March 21, 2012

Damocles and my sword

I spent 28 years not thinking about cancer. Well, I thought about it in the sense that I didn't go out of my way to do things that cause cancer, like smoking and sun baking, but cancer wasn't really on my mind.

Then cancer became something I thought about every day. And to be honest, it still is.

Several decades ago cancer was equal to death, and doctors were so busy trying to stop people from dying they didn't have time to think about what happened to the lucky few that made it. As more and more people started surviving cancer, medical professionals realised that surviving cancer can result in psychological change.

A common change in people after they finish treatment is an increase in anxiety. You read that correctly, often people experience an increase in anxiety after they have finished treatment and have 'no evidence of disease'.

Uncertainty + worry = anxiety

The increase in anxiety arises because of persistent worry that the cancer will come back. Exactly if, when and how a cancer comes back is uncertain. And therefore, how long you will survive the cancer is also uncertain.

The irony is that it's the very act of surviving that creates the worry about not surviving. In the middle of treatment we just focus on treatment, cycle after cycle, surgery after surgery, day after day. Getting rid of the cancer (or the closest you can get to that state) is the only goal.

And then you reach the goal and start to wonder 'What's next?'

Surviving is what comes next. But it's different to the surviving I was doing quite happily before my cancer was found. This survival feels like it is taking place on 'borrowed time'. Exactly how much time will be borrowed depends on whether my cancer will come back. And this is the last unknown.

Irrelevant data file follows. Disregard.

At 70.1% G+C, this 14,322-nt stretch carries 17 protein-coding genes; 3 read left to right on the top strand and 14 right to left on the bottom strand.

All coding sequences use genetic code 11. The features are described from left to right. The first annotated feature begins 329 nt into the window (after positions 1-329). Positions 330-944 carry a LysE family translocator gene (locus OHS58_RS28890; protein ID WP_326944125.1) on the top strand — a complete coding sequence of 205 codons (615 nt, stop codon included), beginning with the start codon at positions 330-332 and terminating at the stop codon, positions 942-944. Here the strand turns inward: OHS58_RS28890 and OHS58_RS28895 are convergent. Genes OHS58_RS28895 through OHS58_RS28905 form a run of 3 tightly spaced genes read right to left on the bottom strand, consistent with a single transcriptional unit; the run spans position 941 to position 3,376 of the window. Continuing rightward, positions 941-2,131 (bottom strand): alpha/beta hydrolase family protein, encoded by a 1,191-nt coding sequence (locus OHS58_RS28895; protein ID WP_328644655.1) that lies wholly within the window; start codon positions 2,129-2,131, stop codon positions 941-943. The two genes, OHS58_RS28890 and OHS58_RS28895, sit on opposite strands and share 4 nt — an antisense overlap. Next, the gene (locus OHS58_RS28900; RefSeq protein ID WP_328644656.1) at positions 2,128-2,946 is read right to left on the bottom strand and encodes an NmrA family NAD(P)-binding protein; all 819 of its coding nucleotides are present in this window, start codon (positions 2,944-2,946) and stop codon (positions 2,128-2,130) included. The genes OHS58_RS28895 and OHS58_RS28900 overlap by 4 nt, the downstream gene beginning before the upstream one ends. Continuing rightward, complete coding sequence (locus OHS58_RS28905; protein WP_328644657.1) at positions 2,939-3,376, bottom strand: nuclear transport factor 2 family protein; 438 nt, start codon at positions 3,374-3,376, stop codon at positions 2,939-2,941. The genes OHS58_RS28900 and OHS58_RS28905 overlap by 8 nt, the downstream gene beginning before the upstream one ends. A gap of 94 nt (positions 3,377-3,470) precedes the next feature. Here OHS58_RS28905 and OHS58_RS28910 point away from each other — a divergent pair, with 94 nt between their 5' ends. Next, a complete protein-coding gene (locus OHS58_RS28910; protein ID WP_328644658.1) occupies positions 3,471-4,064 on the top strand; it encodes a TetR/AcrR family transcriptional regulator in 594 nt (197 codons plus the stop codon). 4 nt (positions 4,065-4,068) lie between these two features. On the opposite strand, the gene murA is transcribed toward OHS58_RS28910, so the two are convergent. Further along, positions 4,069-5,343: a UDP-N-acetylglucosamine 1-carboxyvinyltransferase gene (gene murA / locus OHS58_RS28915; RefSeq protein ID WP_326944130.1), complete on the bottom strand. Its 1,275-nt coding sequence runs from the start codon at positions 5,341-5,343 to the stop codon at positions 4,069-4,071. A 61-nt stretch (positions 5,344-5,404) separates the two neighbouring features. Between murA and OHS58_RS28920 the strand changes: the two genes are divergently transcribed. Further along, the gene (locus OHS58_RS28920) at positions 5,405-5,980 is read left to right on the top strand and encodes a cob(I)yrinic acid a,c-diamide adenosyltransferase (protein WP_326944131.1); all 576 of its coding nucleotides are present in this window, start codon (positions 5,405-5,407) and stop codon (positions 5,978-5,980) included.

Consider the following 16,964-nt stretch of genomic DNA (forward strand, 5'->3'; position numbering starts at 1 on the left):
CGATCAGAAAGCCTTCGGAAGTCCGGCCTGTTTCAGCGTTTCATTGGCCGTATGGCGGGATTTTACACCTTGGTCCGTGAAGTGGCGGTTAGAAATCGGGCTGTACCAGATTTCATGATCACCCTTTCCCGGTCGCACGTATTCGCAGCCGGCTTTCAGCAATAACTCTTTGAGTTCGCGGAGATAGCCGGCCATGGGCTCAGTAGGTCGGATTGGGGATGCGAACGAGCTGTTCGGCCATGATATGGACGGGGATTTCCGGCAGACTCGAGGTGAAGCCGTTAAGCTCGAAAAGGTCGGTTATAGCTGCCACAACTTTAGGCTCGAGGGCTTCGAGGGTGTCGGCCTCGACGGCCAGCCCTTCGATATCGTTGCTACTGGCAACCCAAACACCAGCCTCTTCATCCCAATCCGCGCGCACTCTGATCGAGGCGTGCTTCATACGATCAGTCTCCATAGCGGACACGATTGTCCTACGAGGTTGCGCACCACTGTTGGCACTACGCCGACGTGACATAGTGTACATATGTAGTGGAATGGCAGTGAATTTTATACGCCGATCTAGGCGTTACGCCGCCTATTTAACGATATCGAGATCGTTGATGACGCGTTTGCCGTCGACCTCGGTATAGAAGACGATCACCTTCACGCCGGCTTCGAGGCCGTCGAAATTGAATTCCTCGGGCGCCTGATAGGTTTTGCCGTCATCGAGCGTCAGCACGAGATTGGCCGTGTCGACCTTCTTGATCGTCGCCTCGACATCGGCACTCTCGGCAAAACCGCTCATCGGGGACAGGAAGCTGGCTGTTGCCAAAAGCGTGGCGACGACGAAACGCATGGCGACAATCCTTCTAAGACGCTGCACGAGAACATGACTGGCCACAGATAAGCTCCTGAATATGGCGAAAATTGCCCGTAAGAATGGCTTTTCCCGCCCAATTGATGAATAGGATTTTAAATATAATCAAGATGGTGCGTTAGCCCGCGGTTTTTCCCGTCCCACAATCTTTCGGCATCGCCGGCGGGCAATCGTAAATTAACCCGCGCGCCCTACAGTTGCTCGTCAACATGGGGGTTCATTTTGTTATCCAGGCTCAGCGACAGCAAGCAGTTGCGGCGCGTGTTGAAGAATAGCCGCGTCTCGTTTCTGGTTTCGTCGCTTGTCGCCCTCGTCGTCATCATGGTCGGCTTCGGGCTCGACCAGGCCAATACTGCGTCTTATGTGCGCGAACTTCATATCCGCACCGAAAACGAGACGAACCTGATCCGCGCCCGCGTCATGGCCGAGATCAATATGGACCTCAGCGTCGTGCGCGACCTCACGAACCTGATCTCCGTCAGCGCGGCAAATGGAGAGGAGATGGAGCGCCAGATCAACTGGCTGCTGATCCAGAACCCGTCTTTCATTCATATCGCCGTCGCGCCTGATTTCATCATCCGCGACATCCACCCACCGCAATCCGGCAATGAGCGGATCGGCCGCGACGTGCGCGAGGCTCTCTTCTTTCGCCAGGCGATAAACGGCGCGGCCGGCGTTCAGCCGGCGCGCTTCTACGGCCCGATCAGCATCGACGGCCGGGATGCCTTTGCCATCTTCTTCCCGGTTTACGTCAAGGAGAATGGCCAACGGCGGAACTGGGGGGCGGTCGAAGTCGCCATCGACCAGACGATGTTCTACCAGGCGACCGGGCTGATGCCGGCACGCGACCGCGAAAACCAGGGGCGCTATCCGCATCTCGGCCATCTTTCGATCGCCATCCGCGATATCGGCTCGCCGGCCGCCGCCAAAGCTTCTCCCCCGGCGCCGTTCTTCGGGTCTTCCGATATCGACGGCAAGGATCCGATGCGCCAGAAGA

The uncertainty felt by cancer survivors is called Damocles Syndrome. Damocles was a courtier under the ancient Greek king Dionysius II of Syracuse in the fourth century BC. Damocles was in the habit of pointing out how fortunate the king was being surrounded by generous people heaping praise on him. The king offered Damocles the chance to swap places but the king had a sword suspended above the throne, hung by a single hair. After some time Damocles noticed the sword and this impending and constant threat was enough to make him return to his place among the court.

It's called Damocles Syndrome in cancer survivors because of the constant sense of threat that some people feel at different times during their survivorship. I guess the other parallel is that something that we thought was without worry (being king, or surviving) isn't all that it seems (because of the hanging sword).

Ways the Greek legend is not like surviving cancer

1. A better legend would be one that has a mysterious black box above the throne that possibly contained a hanging sword. Damocles could see the threat; I don't know if there is a sword suspended by a single hair above me, or in cancer terms, a rogue cell hiding out somewhere in my body. I don't know this because medical imaging isn't good enough to detect those cells.

2. Damocles could choose to return to his place away from the sword. I don't have a choice of going back, but that is an academic argument anyway because no one would choose active cancer treatment over a disease-free state.

1 comment:

  1. I'm hearing you Ben and I am certainly always wondering if anyone see actually see that sword hanging above us? Is it all predetermined by fate? Either it's going to drop, or some random stray arrow comes in the castle window and knocks us off our throne anyway? (at some point).

    The most depressing fact of this all is that we are all going to die, but like you I am not so keen on that idea being inside my brain every day. Even more so when someone who looks so strong and amazing, like poor Jimmy, dies. I'm nowhere near the person that he is, then why would I survive longer than he did, and more to the point how can I expect to?

    I think of it this way.... before cancer I didn't know how or when I was going to die, and I still don't. Sure there is a chance of my cancer coming back, but I'm currently living in my "happily ever after" world and it helps me to keep smiling.

    Keep that smile on that dial :)